Did you know that the US Army dabbled in the brothel business? It’s true! In every American war, rampant spread of sexually transmitted infection (STI) is documented (back then called venereal disease or VD). Traditionally the disease was responsible for a significant loss of manpower. Leadership fought a constant battle against the spread of VD as their soldiers sought out intimate company, often in the form of prostitution.
In Nashville Tennessee, during the Civil War, Col. George Spalding, Provost Marshall of Nashville began instituting government sanctioned prostitution. He initially banished women of “vile character”, and then moved to a form of licensed prostitution which offered VD screening and hospital treatment. A report issued after the war declared that the move attracted a “better class of prostitutes” from the northern cities. This was considered a great success, leading to a sharp decrease in VD among both soldiers and the women who accompanied them.1
In a 1916 US expedition to Mexico led by General Pershing, a large horde of prostitutes followed the battalion. It was nearly impossible to keep the men away from the women, so Pershing corralled the women into secured housing surrounded by barbed wire. Women who were examined and found to be disease free were allowed to stay. To gain admittance to the women, the men also had to be screened both upon entering and exiting the military brothel. The tactic was wildly successful, and the battalion reportedly returned home without a single active case of VD.2
During World War I, Hugh Hampton Young –the father of modern urology—was assigned the monumental task of preventing the spread of VD among American soldiers. At that time, it was estimated that nearly 1 in 3 American soldiers was infected with an STI. It was suggested to him that “regulated prostitution” should be used by the American forces - similar to what was being done with the French army at the time. Upon his investigation, Dr. Young concluded that the “French system of ‘reglementation de prostitution’ could not be relied upon to prevent the spread of venereal disease.”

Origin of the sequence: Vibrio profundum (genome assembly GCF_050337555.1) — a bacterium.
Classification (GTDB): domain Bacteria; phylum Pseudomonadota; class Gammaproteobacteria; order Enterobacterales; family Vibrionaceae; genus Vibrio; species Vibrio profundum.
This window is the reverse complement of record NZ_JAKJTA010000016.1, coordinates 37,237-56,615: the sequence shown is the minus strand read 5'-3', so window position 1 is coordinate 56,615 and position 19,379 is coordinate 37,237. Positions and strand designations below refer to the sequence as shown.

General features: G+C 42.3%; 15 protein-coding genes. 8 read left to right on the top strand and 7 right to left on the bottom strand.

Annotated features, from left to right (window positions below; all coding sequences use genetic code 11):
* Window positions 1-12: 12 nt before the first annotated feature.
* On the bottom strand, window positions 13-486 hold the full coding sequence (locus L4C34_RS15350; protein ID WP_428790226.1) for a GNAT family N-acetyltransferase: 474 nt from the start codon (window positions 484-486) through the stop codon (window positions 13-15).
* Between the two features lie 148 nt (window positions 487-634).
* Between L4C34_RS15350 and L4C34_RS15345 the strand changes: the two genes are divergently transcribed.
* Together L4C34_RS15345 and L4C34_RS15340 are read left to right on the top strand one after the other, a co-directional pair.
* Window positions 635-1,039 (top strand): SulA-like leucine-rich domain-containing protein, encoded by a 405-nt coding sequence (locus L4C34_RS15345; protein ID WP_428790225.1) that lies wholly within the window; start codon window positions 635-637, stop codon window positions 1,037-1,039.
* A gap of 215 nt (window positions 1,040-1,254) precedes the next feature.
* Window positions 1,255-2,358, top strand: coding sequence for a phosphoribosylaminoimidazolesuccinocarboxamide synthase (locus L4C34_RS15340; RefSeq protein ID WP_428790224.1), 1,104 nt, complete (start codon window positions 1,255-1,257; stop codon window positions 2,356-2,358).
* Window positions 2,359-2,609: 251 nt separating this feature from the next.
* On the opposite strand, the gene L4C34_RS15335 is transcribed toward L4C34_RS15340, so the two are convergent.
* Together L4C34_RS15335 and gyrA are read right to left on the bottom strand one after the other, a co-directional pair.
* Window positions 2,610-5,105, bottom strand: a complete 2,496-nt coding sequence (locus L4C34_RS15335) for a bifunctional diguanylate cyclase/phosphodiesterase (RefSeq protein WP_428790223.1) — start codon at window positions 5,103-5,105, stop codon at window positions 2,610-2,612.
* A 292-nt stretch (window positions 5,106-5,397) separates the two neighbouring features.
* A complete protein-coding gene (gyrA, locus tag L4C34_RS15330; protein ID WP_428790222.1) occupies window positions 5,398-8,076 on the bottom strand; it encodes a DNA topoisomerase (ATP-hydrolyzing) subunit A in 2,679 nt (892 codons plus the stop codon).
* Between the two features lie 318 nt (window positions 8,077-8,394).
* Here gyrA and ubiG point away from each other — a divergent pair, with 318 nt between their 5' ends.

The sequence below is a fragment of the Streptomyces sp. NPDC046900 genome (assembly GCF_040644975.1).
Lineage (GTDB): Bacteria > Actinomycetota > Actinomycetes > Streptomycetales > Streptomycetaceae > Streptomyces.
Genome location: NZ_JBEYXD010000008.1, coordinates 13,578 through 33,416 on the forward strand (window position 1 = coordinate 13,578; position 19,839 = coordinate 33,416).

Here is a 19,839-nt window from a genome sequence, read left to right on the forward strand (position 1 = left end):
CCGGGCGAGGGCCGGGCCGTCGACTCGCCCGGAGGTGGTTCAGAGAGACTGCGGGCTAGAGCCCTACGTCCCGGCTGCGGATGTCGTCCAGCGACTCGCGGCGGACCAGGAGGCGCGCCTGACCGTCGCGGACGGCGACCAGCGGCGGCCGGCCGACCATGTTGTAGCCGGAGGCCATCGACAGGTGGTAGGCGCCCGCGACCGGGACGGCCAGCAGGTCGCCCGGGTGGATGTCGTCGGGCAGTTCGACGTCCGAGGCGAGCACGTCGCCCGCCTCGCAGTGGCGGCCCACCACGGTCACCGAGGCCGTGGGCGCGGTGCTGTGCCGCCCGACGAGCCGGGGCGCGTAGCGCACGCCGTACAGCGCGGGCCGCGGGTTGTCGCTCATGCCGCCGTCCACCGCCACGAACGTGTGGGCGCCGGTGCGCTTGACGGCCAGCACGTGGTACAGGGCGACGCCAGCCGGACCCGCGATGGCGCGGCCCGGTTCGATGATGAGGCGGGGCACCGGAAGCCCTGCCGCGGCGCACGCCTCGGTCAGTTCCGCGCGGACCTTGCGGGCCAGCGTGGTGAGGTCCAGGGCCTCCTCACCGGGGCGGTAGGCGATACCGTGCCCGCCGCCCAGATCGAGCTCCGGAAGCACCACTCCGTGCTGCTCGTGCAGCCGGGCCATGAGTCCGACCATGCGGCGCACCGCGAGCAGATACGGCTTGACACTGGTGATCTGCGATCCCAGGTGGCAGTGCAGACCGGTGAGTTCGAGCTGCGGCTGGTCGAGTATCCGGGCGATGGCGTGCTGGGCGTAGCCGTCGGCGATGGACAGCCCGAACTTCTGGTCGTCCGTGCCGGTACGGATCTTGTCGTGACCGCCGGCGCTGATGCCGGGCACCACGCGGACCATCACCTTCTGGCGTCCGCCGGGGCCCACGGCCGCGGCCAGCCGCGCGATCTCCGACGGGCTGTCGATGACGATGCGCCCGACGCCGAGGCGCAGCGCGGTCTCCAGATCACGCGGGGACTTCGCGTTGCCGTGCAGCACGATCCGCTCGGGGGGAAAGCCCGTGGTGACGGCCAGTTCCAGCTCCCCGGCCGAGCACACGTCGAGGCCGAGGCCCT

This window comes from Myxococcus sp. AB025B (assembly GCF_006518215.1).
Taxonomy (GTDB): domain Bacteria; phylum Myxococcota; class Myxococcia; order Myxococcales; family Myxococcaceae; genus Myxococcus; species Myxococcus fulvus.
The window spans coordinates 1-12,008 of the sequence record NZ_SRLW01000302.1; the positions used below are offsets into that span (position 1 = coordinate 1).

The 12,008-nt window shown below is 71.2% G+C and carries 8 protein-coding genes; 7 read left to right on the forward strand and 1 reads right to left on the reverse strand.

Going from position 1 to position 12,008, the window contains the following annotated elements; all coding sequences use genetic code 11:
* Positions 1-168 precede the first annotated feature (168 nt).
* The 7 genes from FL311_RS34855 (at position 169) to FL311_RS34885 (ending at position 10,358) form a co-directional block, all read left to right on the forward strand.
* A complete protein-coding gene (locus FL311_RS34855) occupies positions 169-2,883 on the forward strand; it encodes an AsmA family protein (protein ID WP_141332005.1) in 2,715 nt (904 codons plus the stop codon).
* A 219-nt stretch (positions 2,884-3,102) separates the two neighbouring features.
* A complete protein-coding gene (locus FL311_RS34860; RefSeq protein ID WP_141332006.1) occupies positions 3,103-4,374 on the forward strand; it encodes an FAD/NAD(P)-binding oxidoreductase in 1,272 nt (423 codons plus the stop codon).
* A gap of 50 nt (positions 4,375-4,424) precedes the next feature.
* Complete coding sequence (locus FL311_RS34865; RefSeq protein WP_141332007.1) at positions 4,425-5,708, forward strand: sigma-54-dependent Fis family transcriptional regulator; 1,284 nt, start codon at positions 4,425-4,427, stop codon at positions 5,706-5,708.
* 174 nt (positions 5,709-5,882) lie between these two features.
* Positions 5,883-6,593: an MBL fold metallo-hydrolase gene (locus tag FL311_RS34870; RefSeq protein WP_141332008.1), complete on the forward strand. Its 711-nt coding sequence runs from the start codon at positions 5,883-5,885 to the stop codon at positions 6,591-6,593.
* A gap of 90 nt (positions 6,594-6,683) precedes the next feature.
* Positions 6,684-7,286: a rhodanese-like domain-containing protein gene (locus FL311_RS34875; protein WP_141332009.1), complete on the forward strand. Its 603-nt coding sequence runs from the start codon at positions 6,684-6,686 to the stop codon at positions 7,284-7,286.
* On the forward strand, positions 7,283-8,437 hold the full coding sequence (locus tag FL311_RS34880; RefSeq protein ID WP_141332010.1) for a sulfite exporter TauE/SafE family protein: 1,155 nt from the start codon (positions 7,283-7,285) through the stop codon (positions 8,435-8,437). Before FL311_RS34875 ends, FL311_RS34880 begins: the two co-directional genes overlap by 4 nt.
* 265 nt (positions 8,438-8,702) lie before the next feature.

While Dr. Young was doing his investigation, the medical officer stationed at the first US seaport at Saint-Nazaire came to a different conclusion and tried to advance what he felt was an “amusing literary production” up the local chain of command.
Thankfully, with rigid screening protocols, frequent physical exams and punitive reductions in pay for infection, Young was able to decrease the rate of infection with more traditional active treatment and aggressive public health measures.2
During World War II, the advent of Penicillin dramatically changed the treatment of STIs. Once the disease could be managed with administration of the antibiotic, the burden on the urologist to diagnose and treat it was dramatically lessened, and the responsibility eventually transferred to medical practitioners. The military urologist became free to focus on the more surgical aspects of the field as we know it today.1
- DITTRICK MEDICAL HISTORY CENTER: Case Western Reserve University. Allen Memorial Medical Library. Exhibit of the Civil War: Sex and Soldiers.
- Hugh Young: A Surgeon’s Autobiography, Hugh Hampton Young, Harcourt, Brace and Company, New York, (1940)